One on One is a weekly feature offering excerpts of interviews 1/2 conducted by The Evening Sun with newsworthy business leaders. James T. Brady is the general chairman of the 1991 United Way campaign. Brady is a managing partner of the Baltimore office of Arthur Andersen & Co., an international accounting and consulting firm. Brady heads a group of 15 local business executives who determined the goal for the current campaign. The group partly based its figuring on a report done by an economic research group at the Baltimore Gas and Electric Co.
Q. Are things worse for the United Way campaign this year and if so, what distinguishes this campaign from others?
A.I think what really distinguished this is the white-collar impact of this recession, and that bears directly on the United Way Campaign, because, as you know, this is a workplace campaign. Seventy-five percent of what we raise in the United Way campaign each year comes from employees of companies in the Central Maryland region. So there is no question that this recession probably has a greater impact on the United Way than any of the ones that have preceded it.
Q. If, as you say, the white collars are the backbone of the campaign, do you expect to reach your goal?
A. I don't mean to imply that the white-collar workers will not give. In fact, I've been very encouraged in this campaign by the reaction of people, given the economic situation. The United Way has a very interesting history. In 1982 and 1974, which were recessionary times as well, the United Way did amazingly well in those campaigns, and my read on that is that people who do have jobs, people who are working, recognize full well that the need is greater and that those in need are geometrically worse off than they would be in other circumstances. So I think people step up to the plate in hard times.
Q. Do you think that because white-collar workers are now being affected and may infact have to use some of United Way services, the need and desire is to give more?
A. I think that's an excellent point. I think without question people now see United Way as being more relevant in their lives. One of the things we've tried to do in this campaign is make it very clear that United Way can be very helpful to people in that situation. It is not just a crisis-intervention organization, but deals with a myriad of situations that average people can feel very comfortable accessing.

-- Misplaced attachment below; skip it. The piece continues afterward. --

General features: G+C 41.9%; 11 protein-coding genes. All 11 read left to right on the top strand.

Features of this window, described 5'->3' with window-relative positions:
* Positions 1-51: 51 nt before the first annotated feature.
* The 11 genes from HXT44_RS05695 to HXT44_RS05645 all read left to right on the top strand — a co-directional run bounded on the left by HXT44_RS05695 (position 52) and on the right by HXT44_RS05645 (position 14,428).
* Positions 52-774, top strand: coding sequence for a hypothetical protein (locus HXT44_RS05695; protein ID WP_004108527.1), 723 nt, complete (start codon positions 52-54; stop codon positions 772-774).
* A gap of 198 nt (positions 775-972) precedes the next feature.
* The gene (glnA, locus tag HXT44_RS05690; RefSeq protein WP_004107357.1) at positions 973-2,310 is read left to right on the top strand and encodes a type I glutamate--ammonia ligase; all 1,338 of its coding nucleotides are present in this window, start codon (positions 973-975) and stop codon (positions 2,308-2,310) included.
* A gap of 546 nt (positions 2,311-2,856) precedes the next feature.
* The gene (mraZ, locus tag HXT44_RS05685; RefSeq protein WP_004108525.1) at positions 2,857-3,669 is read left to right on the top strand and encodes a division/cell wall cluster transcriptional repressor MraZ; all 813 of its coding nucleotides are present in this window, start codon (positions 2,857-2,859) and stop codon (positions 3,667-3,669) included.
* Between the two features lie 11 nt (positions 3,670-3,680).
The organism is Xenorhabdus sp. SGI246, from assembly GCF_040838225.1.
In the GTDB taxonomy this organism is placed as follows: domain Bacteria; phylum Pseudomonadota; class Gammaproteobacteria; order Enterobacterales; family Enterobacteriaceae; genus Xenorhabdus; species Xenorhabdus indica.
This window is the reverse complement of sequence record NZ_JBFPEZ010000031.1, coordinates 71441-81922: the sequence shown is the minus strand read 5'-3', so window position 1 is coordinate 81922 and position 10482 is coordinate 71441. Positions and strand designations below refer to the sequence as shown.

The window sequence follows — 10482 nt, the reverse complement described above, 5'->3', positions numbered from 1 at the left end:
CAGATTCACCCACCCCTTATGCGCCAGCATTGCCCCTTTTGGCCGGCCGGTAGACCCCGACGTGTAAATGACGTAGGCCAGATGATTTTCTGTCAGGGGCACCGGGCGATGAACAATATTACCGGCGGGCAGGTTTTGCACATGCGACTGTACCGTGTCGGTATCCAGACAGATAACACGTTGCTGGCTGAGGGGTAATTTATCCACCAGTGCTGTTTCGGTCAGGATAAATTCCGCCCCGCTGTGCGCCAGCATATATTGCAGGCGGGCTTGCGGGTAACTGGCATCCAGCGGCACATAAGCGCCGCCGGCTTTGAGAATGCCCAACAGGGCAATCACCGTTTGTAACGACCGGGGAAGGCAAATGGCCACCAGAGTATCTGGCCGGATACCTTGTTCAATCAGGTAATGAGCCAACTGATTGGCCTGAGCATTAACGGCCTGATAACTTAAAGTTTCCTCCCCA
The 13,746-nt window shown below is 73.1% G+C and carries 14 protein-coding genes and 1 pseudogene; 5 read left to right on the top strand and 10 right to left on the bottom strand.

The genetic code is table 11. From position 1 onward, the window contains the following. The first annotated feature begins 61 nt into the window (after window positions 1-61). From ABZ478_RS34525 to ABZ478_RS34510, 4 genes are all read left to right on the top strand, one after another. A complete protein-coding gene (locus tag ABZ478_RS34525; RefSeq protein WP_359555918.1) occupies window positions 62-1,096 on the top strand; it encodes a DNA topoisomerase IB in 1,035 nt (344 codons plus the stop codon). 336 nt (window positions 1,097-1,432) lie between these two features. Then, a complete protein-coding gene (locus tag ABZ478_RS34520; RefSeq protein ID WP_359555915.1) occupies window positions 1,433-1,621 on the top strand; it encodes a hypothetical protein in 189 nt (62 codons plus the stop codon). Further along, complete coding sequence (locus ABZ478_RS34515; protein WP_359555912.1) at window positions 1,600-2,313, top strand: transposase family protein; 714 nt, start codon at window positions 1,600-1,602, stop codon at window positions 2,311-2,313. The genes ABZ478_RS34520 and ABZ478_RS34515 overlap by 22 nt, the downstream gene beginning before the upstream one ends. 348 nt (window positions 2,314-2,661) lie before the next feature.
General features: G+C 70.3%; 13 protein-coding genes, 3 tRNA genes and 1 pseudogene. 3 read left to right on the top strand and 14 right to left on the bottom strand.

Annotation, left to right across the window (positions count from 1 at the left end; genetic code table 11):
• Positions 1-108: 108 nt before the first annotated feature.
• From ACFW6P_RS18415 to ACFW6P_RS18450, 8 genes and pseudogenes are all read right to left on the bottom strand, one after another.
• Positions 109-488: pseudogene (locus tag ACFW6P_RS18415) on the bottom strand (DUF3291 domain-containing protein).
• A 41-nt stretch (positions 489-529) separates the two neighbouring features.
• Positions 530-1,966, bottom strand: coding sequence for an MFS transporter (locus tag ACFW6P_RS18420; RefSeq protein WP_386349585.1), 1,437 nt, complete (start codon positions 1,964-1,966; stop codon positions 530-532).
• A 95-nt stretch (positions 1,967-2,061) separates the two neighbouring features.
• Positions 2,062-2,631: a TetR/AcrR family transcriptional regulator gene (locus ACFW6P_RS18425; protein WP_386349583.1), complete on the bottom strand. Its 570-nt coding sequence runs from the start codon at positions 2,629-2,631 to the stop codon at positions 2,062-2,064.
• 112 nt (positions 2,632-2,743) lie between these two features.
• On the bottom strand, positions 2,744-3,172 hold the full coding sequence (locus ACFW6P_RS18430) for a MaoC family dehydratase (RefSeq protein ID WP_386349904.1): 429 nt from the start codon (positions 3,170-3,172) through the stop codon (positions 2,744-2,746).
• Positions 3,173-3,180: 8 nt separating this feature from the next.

Q. Why did United Way decide not to pursue another double-digit goal?
A. It just seemed to us as we were planning the campaign that that was a very unrealistic goal. I felt very strongly myself that if I was going to go to the business community, I had to be credible to them. And at times like this to go in and say we are projecting a 10 percent increase in our campaign while those companies are struggling to make a dollar just seemed like a position that I did not want to take. It just didn't seem as if I had been reading the newspaper.
Q. What increase are you going after?
A. We spent a lot of time coming up with our goal for this year and we did one thing which was new in terms of trying to define that goal. We used the economic research group at the Baltimore Gas and Electric Co. to do an economic scan for us of the region. And that scan focused on all of the things that were critical to us, primarily employment in the region and what had happened to it in recent times. On the basis of that review, which was sobering I will tell you, we decided that we were going to shoot for a 4 percent increase in this year's campaign. Now let me talk about the 4 percent increase for a moment because one might say, boy, that doesn't sound like much at all. But let me remind everyone of two things. Number one, the national United Way average increase for last year's campaign was 2.2 percent, and the increase in the Central Maryland campaign last year was 3.3 percent. So the 4 percent is not a slam dunk as I like to say. It is one that is going to require a lot of work on our part to achieve, but it is not a goal that we don't have to work real hard to achieve.
Q. What are some of the things that you're going to need to do to get that 4 percent? Are your activities going to be any different?
A. Our emphasis is different this year. This campaign is built on a theme of results and solutions because I have concluded, based on talking to people in the community, that the greatest knowledge need they have is knowledge about how United Way is using the dollars they raise to affect human lives. I started out in this campaign with two assumptions. Number one, people understood the depth and the breadth of the problems in the community.